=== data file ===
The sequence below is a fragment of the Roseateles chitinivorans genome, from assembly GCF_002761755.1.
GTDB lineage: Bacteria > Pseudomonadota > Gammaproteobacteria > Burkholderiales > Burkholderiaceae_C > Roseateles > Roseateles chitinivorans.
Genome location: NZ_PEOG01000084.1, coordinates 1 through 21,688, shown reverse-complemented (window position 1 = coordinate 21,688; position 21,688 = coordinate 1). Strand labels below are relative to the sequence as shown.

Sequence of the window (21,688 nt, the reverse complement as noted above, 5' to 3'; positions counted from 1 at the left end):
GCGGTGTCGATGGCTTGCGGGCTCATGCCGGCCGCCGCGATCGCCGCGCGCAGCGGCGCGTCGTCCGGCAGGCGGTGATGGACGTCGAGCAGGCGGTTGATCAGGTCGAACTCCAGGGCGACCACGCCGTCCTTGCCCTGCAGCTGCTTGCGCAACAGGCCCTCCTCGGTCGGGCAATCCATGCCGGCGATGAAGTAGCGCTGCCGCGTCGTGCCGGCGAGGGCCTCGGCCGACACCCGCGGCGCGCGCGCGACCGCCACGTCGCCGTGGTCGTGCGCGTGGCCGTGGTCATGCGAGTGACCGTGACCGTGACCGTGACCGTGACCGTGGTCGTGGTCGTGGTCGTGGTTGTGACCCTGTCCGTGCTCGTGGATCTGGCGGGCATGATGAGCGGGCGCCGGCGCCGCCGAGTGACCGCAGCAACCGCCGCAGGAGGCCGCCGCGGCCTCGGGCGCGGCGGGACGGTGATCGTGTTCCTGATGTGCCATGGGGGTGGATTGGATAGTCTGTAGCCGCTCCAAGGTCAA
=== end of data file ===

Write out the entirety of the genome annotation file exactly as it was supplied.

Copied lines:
The sequence below is a fragment of the Roseateles chitinivorans genome, from assembly GCF_002761755.1.
GTDB lineage: Bacteria > Pseudomonadota > Gammaproteobacteria > Burkholderiales > Burkholderiaceae_C > Roseateles > Roseateles chitinivorans.
Genome location: NZ_PEOG01000084.1, coordinates 1 through 21,688, shown reverse-complemented (window position 1 = coordinate 21,688; position 21,688 = coordinate 1). Strand labels below are relative to the sequence as shown.

Sequence of the window (21,688 nt, the reverse complement as noted above, 5' to 3'; positions counted from 1 at the left end):
GCGGTGTCGATGGCTTGCGGGCTCATGCCGGCCGCCGCGATCGCCGCGCGCAGCGGCGCGTCGTCCGGCAGGCGGTGATGGACGTCGAGCAGGCGGTTGATCAGGTCGAACTCCAGGGCGACCACGCCGTCCTTGCCCTGCAGCTGCTTGCGCAACAGGCCCTCCTCGGTCGGGCAATCCATGCCGGCGATGAAGTAGCGCTGCCGCGTCGTGCCGGCGAGGGCCTCGGCCGACACCCGCGGCGCGCGCGCGACCGCCACGTCGCCGTGGTCGTGCGCGTGGCCGTGGTCATGCGAGTGACCGTGACCGTGACCGTGACCGTGACCGTGGTCGTGGTCGTGGTCGTGGTTGTGACCCTGTCCGTGCTCGTGGATCTGGCGGGCATGATGAGCGGGCGCCGGCGCCGCCGAGTGACCGCAGCAACCGCCGCAGGAGGCCGCCGCGGCCTCGGGCGCGGCGGGACGGTGATCGTGTTCCTGATGTGCCATGGGGGTGGATTGGATAGTCTGTAGCCGCTCCAAGGTCAA